There's no such thing as a slow news day, just journalists looking in the wrong place. Imagine how different history would have been if the evil plans of Mohammed Atta had hit the papers on 10 September 2001.
You can tell it's a slow news day when you pay good money for a newspaper which features any of the following:
- The Beaumont children
- Brett & Wendy Whiteley
- The Oz trials, and the otherwise irrelevant Richard Neville
- Lady Sonia McMahon and that dress she wore to the White House that time
- George Lazenby, who played James Bond once (this film is never on TV and is hard to get at video stores)
- The Voyager disaster
- John Lewthwaite
- The murder of a gay academic in Adelaide which seems to have been witnessed by half that town - had he been dispatched during the halftime entertainment at a Crows match or in a lull at an Adelaide Oval Pura Cup match it could not be any less of a mystery
- Germaine Greer and Robert Hughes, who used to live here once apparently
You have to worry about a people who regard gruesome death as a form of nostalgia.
There is new information to be uncovered in each of these I'm sure, but SND articles don't bother or falsely promise new information or even fresh thinking. The new angles suggested by the recent ABC program on Bogle/Chandler may justify warming over this old chestnut. Trashy tabloids will bring in a 'psychic' to revivify such stories: at least they're trying.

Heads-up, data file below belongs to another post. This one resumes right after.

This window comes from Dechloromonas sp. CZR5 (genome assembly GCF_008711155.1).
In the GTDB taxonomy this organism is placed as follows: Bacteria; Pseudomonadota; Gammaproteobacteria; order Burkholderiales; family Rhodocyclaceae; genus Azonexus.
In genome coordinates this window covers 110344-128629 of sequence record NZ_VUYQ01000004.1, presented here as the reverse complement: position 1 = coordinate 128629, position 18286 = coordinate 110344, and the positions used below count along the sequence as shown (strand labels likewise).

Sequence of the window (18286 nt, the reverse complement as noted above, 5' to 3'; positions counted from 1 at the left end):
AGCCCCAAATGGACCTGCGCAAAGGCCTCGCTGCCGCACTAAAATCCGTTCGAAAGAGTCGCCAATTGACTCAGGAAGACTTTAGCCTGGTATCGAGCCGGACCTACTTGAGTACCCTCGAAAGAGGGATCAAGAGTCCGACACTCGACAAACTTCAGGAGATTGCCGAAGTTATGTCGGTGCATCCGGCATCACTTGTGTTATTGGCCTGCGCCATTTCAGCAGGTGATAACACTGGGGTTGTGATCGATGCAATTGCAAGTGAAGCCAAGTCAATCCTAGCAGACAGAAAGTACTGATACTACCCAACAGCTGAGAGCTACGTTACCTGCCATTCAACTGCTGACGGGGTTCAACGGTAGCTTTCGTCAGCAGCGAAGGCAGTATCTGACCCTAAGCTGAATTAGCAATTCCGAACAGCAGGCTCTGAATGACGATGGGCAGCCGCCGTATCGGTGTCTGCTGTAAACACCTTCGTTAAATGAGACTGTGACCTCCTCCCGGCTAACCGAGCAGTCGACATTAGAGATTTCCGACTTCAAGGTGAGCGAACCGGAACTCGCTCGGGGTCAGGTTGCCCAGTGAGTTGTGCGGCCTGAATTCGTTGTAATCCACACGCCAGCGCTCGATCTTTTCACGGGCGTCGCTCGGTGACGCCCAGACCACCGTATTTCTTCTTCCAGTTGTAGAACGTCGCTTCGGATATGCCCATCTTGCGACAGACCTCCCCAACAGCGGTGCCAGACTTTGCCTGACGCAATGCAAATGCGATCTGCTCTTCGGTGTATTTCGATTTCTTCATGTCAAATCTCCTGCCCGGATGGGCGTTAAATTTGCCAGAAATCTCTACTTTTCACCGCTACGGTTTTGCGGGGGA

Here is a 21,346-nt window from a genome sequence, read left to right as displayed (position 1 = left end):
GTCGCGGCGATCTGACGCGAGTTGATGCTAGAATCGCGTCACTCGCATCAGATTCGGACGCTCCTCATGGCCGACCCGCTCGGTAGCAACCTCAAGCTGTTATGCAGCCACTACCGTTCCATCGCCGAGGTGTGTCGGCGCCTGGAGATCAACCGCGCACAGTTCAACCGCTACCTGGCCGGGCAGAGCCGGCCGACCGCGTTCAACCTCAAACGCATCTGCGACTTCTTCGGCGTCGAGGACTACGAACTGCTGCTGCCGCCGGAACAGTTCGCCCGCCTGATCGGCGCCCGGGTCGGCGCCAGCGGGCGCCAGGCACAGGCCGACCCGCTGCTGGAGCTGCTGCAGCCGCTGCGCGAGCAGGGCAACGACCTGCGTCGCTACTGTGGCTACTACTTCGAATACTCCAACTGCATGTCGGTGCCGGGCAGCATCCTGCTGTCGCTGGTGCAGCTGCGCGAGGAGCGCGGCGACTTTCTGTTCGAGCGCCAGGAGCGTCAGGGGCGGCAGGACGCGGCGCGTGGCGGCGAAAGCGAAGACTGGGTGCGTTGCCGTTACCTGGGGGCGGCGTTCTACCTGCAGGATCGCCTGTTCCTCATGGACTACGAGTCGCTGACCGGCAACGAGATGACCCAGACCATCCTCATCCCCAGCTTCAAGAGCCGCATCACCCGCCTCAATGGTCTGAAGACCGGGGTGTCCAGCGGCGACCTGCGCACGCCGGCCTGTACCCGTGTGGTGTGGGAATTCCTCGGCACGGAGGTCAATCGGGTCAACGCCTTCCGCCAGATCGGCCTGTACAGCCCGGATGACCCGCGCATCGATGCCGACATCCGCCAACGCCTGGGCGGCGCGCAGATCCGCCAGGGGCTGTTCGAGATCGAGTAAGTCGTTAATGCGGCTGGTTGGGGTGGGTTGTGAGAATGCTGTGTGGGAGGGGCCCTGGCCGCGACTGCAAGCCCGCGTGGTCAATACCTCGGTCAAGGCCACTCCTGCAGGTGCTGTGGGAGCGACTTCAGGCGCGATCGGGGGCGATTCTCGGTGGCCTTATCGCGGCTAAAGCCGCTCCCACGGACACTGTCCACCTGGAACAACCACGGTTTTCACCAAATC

Why not run one of those long think pieces editors are too scared to run during more tumultuous times? Why not have a look at some issue that's been bugging you for ages? Why not tunnel behind some content provider who airily dismissed a seemingly sound line of enquiry with a simple "I reject that"? (Any journalist who drops a line of enquiry in response to this fatuous statement should be sacked and barred for ten years from writing anything more substantial than a coffee order). Only when the slow-boes running titanic media organisations realise there's no such thing as a slow news day will you see any sort of resurgence or value creeping (back) into the Australian media.